Hmm. Opportunism rather than reality. There have been several reports indicating widespread structural failures and a lack of repairs over time that culminated in a sudden cascade failure of the whole building. Not climate change but mismanagement. It’s about as logical as blaming an avalanche in the Swiss alps on sea level rise quite frankly.

MarkW
Reply to  Richard Page
July 3, 2021 7:17 am

Emails to the local planning board indicate that the building manager was complaining about the county’s delays in approving an updated parking plan so that they could get started on repairs.

https://www.foxnews.com/us/surfside-condo-manager-repair-delays

Christopher Allport
July 3, 2021 8:37 am

In 2003 Western Europe endured two periods of intensely hot weather, in France referred to as a Canecule. The first was during May for about a week when temperatures i peaked around 44C, but the second more serious period was over a fortnight in August.
As most people are aware, France, particularly Paris, shuts down in August and goes on holiday, putting elderly parents into rest homes. This happened in the 2003 canecule when temperatures rose to around 44C for most of thie fortnight. It was subsequently reported that 15000 people died in France as a result of these high temperatures, mainly in Parisian Care Homes. Expectedly there was a public and media outcry and new laws enacted to make abandoning the elderly to care homes in August forbidden in future, as spells of hot weather like this occur during the summer every few years in France. Interesting that Climate Change was not blamed for these 15000 deaths, but the summer weather.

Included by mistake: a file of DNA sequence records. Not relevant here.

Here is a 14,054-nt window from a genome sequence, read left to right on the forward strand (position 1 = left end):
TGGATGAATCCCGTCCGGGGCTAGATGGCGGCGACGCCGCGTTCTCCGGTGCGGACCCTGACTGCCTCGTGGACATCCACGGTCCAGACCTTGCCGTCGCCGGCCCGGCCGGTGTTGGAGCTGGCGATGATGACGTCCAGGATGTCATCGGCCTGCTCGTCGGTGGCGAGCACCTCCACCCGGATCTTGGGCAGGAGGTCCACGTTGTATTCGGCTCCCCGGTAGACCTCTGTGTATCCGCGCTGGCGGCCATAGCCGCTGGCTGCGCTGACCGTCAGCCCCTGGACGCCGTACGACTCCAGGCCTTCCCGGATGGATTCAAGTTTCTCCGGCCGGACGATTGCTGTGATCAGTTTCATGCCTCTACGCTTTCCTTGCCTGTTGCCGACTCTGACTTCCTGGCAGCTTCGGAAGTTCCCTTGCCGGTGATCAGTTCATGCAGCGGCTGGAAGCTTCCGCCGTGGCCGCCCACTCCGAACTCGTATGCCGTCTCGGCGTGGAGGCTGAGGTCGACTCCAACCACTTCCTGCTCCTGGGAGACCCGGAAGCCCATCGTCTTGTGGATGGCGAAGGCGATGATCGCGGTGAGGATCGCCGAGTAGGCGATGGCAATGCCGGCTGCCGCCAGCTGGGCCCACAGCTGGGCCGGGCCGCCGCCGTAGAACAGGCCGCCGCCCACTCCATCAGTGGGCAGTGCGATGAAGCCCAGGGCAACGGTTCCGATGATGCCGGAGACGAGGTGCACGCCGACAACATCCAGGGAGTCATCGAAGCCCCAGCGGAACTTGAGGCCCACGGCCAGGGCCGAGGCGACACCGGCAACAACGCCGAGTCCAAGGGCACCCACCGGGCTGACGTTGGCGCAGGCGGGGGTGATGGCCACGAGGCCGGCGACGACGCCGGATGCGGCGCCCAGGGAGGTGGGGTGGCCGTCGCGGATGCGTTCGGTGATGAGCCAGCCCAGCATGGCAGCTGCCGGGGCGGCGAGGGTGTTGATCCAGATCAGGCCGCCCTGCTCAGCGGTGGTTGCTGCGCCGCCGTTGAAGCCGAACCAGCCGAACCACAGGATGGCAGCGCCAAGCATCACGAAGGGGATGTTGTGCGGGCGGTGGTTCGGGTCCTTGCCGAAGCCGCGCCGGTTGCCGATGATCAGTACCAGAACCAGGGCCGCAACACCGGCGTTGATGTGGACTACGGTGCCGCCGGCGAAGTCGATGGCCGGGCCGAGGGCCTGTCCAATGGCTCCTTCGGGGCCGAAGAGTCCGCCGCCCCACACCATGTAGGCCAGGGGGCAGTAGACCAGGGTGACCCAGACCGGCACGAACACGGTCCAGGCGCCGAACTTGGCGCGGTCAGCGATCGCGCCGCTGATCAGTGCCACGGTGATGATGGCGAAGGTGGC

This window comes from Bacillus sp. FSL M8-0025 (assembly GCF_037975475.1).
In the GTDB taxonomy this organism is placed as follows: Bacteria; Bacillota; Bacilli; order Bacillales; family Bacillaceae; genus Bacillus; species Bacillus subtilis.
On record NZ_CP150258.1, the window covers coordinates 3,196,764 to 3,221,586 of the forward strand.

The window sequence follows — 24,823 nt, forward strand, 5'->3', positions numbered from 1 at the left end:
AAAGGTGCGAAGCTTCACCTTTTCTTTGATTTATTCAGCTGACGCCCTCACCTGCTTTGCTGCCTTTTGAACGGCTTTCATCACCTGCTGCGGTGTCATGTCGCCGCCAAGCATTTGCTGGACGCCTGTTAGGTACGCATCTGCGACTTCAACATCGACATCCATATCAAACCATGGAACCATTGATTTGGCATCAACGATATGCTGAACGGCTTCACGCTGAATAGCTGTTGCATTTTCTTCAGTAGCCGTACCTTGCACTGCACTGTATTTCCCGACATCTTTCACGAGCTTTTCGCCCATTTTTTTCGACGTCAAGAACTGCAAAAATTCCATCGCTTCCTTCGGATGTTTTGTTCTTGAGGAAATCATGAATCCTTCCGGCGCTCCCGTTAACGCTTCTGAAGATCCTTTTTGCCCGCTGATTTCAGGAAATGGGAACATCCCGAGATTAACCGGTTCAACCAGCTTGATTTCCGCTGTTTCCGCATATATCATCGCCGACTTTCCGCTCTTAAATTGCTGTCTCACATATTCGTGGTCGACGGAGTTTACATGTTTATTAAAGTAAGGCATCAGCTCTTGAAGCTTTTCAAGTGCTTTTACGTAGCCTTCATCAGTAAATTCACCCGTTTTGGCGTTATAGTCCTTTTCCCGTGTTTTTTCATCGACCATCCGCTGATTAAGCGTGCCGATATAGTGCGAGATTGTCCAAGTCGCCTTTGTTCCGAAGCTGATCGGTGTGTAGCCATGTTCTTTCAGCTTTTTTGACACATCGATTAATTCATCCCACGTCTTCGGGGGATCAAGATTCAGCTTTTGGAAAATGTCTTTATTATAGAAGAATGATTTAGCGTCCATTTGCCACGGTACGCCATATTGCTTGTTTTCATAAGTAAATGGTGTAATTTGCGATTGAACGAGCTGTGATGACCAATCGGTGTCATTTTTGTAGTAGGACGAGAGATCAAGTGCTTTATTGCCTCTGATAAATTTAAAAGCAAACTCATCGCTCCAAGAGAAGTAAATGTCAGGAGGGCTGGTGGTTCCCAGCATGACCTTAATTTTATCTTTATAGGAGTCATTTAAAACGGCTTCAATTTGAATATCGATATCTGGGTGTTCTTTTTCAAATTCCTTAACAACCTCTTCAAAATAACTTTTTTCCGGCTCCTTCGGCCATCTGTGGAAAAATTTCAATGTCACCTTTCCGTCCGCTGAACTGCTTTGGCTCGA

griff
Reply to  Christopher Allport
July 3, 2021 9:52 am

It wasn’t just France…

The heatwave of 2003 – Met Office

More than 20,000 people died after a record-breaking heatwave left Europe sweltering in August 2003. The period of extreme heat is thought to be the warmest for up to 500 years, and many European countries experienced their highest temperatures”

so just coincidence that this was the warmest in 500 years? Of course it is climate change!

Mr.
Reply to  griff
July 3, 2021 12:22 pm

If sporadic heatwaves = climate change, but in many areas of this latest NW heatwave, the temps didn’t reach those set in 1941, I call null hypothesis.

Tom Abbott
Reply to  griff
July 3, 2021 1:14 pm

“so just coincidence that this was the warmest in 500 years?”

Yes, until proven otherwise, and that hasn’t been done.

Reply to  griff
July 3, 2021 1:15 pm

Coming out of th Little Ice Age – yes, weather.
What else is reasonable?

Auto

Dave Fair